Construction industry professionals gathered virtually last week to celebrate the progress of women in construction and highlight opportunities to build a better future for the industry as a whole. The discussion was moderated by Procore’s Director of Industry of Advancement, Sasha Reed, and facilitated by the National Association of Women in Construction (NAWIC).
Advocacy, community engagement, and exposure to available resources were a few of the many topics that stood out as key components of career development and advancement for women in the industry.
“Activism and advocacy need to exist together in order to be the spark that ignites crucial conversations and inspires change.” – Sasha Reed, Director of Industry Advancement of Procore
The Progress of Women in Construction
Panelist Jill Hanson, Vice President of NAWIC, shed light on current efforts to improve women’s role in the industry by highlighting shifts in job recruitment. An increasing number of employers are seeing the benefit of having women involved in their projects and office environments, explained Hanson. While historically women were not always seen as a viable option for the job, Hanson spoke to the current steps being taken to foster more inclusive work environments, regardless of gender.
Exposure to education and opportunity also emerged as a sign of progress when Emily Thorne, Director of Professional Development and Education of NAWIC’s St. Louis Chapter 38, explained how a growing number of K-12 programs in her region are working to expose younger generations to the diversity of careers in construction. A move towards making the industry better while addressing the labor shortage so future generations can consider construction as a viable option for their career became a central source of conversation in the commentary surrounding workforce development.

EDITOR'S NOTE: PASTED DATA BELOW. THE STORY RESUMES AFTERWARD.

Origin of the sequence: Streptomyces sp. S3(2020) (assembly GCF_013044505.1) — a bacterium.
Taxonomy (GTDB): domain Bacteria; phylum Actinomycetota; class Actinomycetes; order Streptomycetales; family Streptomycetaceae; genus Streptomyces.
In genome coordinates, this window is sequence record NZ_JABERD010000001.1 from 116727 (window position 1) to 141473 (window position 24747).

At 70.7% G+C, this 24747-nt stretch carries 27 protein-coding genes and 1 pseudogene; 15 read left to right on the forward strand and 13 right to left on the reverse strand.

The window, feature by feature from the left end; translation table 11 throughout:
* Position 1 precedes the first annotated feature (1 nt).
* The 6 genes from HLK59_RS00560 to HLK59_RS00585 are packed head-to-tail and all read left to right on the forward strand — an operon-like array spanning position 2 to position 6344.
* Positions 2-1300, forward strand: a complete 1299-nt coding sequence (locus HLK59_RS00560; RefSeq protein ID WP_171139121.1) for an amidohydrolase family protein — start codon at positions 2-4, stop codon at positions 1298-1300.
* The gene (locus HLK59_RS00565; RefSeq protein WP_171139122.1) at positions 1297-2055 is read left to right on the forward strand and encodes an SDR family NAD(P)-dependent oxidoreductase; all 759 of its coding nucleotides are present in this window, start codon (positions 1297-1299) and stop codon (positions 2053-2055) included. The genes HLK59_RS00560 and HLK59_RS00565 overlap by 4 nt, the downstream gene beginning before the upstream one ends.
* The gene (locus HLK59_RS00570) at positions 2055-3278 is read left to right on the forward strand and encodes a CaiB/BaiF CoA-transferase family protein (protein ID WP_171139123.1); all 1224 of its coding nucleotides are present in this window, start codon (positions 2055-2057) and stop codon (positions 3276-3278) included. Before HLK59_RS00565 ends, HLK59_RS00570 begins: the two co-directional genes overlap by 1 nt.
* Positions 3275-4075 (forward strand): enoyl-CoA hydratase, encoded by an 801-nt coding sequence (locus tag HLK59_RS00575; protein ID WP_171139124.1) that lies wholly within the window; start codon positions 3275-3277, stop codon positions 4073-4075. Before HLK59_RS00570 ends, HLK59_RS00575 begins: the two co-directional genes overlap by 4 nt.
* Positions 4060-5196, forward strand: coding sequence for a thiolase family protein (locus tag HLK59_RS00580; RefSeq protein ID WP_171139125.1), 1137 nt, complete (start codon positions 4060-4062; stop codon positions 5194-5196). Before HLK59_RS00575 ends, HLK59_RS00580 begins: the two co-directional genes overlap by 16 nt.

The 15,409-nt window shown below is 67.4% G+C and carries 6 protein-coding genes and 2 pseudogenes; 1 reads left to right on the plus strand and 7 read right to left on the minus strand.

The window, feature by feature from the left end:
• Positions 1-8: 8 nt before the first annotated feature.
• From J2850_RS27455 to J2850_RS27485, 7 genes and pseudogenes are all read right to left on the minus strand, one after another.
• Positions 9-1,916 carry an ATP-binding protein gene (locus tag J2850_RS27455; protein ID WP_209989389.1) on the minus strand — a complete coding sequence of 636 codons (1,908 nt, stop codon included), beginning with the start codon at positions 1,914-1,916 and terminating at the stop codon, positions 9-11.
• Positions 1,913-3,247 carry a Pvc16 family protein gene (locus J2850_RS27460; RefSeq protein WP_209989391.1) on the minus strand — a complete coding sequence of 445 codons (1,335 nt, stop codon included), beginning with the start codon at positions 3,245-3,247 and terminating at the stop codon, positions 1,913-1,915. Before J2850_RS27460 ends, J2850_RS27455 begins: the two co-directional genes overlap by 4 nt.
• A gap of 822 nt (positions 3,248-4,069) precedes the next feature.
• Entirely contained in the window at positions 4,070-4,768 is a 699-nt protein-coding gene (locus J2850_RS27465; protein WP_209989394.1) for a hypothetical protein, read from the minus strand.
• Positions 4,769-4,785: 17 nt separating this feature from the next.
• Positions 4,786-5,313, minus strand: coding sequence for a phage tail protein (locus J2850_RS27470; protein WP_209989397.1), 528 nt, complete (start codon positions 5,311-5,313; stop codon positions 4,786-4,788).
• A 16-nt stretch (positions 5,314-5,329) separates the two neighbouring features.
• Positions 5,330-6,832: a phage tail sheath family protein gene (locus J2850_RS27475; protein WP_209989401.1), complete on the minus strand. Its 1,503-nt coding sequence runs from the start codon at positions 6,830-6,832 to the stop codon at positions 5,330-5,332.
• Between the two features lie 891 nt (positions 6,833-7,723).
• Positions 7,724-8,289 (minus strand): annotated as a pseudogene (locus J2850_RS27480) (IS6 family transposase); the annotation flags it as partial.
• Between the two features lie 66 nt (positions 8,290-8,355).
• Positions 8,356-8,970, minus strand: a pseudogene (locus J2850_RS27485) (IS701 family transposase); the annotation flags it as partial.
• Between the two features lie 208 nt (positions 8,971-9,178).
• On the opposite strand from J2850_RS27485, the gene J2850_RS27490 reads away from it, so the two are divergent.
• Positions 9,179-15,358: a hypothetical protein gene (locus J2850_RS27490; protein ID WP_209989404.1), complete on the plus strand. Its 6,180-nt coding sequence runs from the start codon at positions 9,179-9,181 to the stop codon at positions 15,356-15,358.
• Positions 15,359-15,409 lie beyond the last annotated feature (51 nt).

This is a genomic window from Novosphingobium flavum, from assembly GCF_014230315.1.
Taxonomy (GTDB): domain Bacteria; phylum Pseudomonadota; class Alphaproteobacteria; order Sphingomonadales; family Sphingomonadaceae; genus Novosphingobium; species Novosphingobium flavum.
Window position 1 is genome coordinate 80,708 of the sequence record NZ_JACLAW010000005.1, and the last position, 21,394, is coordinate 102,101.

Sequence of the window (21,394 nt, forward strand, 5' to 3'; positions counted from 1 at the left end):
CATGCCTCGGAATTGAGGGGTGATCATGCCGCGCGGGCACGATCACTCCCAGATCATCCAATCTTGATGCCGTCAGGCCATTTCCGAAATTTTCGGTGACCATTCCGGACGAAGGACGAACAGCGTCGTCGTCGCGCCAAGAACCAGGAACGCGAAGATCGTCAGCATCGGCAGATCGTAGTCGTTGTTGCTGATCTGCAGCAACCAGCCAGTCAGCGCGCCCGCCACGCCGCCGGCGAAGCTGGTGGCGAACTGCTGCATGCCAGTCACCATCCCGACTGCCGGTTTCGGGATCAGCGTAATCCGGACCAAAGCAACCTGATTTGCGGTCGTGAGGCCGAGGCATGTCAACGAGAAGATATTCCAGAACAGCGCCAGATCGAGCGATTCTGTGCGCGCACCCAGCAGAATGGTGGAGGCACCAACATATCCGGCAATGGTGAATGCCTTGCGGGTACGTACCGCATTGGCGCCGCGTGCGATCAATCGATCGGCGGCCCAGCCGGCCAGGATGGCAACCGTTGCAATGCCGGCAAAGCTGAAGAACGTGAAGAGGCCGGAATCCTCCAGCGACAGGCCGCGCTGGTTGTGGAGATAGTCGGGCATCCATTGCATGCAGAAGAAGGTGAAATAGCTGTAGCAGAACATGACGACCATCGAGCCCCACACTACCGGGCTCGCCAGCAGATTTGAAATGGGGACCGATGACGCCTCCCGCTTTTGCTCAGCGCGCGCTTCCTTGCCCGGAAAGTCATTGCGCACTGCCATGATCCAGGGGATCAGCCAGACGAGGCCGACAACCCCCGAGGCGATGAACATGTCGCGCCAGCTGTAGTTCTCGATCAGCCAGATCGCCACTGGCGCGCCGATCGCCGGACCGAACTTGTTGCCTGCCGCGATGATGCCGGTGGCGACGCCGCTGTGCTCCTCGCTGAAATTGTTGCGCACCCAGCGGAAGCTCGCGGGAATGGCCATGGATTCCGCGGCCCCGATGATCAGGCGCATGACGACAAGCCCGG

Attracting and Retaining Women in Construction
In connection with the diversity of roles in the construction industry and the importance of showing women how many opportunities are out there, the panel reflected on ways to attract, engage, and retain women within their organizations. Thorne touched on the role of protective gear, like hard hats and work boots, and how organizations like the National Association of General Contractors and others are working together to create equipment that fits all genders. There’s a lot to be said for knowing the protection you need to do your job is there for you, said Thorne.
Flexible schedules, community engagement and networking opportunities were also discussed as critical tools to support women in construction and facilitate personal development. Anne Pfleger, President Elect of NAWIC, explained how employers supporting their employees to be part of associations not only benefits them but also benefits and empowers the employee to do things they may have thought they never could.
How to Find and Leverage Resources
In response to a question about how to equip women with the resources they need to succeed in the industry, the speakers shared more about the power of company culture and communication. Reed spoke to Procore’s Culture Academy, a two-day executive experience at Procore’s headquarters for construction industry professionals to come together and reflect on their company culture, and Procore’s Women in Construction Community, a virtual space for Procore customers and users to connect with others who are making a positive impact.
Representatives from NAWIC reiterated the value of online resources, including last week’s webinar, for individuals looking for accessible ways to have conversations about inclusion and diversity in their work environment. Curiosity and openness to the different perspectives and experiences of women in construction were emphasized as pathways to understanding and connecting with others in the space.
The webinar’s closing remarks left attendees with an opportunity to get involved and join the conversation by learning more about Procore’s Women in Construction initiative and reading about the impact of NAWIC’s resource-rich network.
“These resources exist to give the opportunity to any woman to do and be whatever they want to be,” said Pfleger.
Click here to watch a recording of the panel.